The method of using a medical device 10 as illustrated in FIGS. 1-3 will be understood by persons of ordinary skill in the art. A physician can deliver the balloon 12 to the desired target site by means known in the art for delivering balloon catheters. The balloon 12 is delivered to the target site with the balloon 12 in an unexpanded condition and the sheath 14 in the protective condition, with the particles 20 located within the generally closed pockets 16 of the sheath 14, as shown in FIG. 1. Once at the desired site, the balloon 12 is inflated from its unexpanded condition to an expanded condition, and the sheath 14 is transitioned as described herein (e.g., by applying heat and/or light) from its protective condition to its activated condition, thereby exposing the particles 20 for delivery to the target site. Once the inflation and delivery steps are completed, the balloon 12 is deflated and the catheter is withdrawn.
 Devices and methods in accordance with embodiments of the present disclosure can have one or more advantages. For example, the particles comprising therapeutic agent need not be adhered to the balloon but may simply be placed under the folds. Alternatively, they may be loosely adhered to the balloon. In either case, the particles can be held within the folds such that, after balloon inflation and delivery of the particles to the vessel wall, the particles have no significant issue of sticking to the balloon when the balloon is deflated. In some prior proposed balloon catheters for drug delivery, the coating and/or drug is adhered to the balloon in such a way that upon balloon deflation, the retracting balloon can pull the coating and/or drug back away from the vessel wall. This not only reduces the therapeutic benefit, but it also increases the risk that coating and/or drug can be washed into the blood stream, creating potential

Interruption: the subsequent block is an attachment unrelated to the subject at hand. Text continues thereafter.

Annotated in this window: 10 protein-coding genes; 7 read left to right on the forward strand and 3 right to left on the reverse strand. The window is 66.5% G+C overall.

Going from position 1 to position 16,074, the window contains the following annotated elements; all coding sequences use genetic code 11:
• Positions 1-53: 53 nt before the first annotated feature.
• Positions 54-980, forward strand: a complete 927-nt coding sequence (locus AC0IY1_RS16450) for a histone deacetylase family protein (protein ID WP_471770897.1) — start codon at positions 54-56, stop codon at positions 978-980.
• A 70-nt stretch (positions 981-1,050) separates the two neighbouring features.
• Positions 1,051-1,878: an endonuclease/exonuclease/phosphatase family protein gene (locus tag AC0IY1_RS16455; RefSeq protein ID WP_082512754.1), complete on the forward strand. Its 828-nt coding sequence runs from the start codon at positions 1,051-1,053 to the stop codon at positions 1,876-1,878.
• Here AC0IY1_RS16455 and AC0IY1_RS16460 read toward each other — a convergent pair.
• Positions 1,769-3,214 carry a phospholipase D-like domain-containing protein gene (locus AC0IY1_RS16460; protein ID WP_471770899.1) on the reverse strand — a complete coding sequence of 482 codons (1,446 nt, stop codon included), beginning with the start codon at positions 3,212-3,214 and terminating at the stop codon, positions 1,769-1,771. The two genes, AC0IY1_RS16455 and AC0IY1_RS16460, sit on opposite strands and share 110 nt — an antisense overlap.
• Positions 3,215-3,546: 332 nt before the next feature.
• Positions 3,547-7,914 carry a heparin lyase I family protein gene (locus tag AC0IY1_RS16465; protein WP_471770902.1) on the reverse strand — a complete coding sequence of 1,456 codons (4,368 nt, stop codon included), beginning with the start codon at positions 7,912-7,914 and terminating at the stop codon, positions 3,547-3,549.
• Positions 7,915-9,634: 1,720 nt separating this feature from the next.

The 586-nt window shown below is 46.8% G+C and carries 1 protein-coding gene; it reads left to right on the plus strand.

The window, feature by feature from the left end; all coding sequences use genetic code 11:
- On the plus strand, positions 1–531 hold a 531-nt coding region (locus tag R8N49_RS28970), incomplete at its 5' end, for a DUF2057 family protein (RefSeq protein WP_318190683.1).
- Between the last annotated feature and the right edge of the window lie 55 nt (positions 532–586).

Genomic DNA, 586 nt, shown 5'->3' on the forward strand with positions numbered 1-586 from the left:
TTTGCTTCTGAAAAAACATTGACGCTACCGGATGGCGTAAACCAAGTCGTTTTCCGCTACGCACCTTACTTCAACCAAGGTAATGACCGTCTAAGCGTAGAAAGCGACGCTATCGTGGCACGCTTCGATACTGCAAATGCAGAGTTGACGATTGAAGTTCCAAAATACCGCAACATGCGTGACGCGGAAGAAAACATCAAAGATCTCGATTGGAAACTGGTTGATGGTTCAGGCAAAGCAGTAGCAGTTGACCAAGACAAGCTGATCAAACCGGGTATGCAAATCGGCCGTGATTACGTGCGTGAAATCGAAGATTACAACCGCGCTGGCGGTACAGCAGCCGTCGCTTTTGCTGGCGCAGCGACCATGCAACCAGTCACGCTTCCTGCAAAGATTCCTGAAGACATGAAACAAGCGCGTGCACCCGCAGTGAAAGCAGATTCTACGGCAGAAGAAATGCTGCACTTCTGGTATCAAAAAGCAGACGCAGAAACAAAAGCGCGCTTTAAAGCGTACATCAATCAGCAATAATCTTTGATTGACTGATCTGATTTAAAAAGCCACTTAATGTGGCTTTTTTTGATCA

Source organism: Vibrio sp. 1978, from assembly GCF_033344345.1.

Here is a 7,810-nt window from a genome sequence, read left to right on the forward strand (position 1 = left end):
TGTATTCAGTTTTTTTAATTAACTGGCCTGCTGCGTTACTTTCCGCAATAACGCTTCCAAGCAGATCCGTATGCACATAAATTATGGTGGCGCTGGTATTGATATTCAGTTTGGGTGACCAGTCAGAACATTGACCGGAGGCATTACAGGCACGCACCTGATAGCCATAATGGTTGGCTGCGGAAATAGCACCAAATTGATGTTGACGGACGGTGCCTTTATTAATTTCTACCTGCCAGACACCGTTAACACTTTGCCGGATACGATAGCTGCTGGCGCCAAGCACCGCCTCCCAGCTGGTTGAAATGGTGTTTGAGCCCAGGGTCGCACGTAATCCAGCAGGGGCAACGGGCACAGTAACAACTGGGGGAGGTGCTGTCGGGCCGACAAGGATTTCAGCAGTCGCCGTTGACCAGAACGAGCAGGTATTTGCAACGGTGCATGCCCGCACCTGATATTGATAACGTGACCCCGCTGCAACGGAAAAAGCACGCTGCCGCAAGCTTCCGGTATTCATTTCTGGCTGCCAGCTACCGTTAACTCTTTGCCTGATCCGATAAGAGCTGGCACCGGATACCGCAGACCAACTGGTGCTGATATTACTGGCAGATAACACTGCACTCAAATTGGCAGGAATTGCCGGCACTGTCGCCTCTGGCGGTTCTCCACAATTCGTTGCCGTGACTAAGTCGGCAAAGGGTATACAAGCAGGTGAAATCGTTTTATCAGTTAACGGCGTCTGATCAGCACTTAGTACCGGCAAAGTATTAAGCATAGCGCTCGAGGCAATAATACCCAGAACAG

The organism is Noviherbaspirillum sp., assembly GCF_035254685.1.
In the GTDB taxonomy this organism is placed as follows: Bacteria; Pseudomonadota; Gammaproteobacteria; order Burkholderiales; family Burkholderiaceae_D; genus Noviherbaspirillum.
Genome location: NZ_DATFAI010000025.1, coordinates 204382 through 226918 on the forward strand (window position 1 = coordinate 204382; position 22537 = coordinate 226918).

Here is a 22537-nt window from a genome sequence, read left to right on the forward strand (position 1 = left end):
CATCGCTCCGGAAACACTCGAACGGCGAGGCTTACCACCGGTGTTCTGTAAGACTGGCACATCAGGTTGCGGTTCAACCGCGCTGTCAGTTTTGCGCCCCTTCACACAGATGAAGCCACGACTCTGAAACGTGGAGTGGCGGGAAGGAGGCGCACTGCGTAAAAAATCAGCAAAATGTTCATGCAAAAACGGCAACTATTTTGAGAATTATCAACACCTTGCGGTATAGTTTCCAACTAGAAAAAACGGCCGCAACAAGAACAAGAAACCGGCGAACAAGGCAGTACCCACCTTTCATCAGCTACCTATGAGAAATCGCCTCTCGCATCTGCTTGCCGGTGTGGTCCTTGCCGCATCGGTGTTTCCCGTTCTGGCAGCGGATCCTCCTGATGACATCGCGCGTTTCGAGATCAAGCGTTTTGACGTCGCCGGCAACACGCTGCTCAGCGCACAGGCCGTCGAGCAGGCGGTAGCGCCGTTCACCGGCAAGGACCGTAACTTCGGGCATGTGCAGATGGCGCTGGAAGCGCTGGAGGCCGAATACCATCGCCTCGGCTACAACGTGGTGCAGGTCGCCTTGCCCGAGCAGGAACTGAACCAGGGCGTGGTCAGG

complications. In certain embodiments of the present disclosure, because the particles comprising the therapeutic agent can be generally held in place by the pockets of the shape memory sheath, the particles comprising the therapeutic agent may be unadhered or only loosely adhered to the balloon, thereby substantially avoiding these issues.